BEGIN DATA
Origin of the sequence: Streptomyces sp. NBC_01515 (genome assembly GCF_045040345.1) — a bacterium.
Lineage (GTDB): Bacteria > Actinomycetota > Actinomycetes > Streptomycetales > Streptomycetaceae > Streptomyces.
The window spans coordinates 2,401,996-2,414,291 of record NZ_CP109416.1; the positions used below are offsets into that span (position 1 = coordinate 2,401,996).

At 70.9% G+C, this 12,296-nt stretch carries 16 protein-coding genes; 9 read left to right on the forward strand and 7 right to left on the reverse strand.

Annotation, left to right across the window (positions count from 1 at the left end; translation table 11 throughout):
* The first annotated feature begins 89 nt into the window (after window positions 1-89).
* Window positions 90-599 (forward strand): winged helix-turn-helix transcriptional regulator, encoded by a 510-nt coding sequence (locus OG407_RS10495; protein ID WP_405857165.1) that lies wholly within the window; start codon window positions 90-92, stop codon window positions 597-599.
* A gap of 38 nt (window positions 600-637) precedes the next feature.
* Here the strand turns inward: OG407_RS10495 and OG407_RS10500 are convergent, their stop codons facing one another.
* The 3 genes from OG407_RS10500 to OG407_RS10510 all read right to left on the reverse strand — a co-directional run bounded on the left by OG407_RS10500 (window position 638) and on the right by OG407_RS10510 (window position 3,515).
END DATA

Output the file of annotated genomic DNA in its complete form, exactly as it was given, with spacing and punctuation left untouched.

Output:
Origin of the sequence: Streptomyces sp. NBC_01515 (genome assembly GCF_045040345.1) — a bacterium.
Lineage (GTDB): Bacteria > Actinomycetota > Actinomycetes > Streptomycetales > Streptomycetaceae > Streptomyces.
The window spans coordinates 2,401,996-2,414,291 of record NZ_CP109416.1; the positions used below are offsets into that span (position 1 = coordinate 2,401,996).

At 70.9% G+C, this 12,296-nt stretch carries 16 protein-coding genes; 9 read left to right on the forward strand and 7 right to left on the reverse strand.

Annotation, left to right across the window (positions count from 1 at the left end; translation table 11 throughout):
* The first annotated feature begins 89 nt into the window (after window positions 1-89).
* Window positions 90-599 (forward strand): winged helix-turn-helix transcriptional regulator, encoded by a 510-nt coding sequence (locus OG407_RS10495; protein ID WP_405857165.1) that lies wholly within the window; start codon window positions 90-92, stop codon window positions 597-599.
* A gap of 38 nt (window positions 600-637) precedes the next feature.
* Here the strand turns inward: OG407_RS10495 and OG407_RS10500 are convergent, their stop codons facing one another.
* The 3 genes from OG407_RS10500 to OG407_RS10510 all read right to left on the reverse strand — a co-directional run bounded on the left by OG407_RS10500 (window position 638) and on the right by OG407_RS10510 (window position 3,515).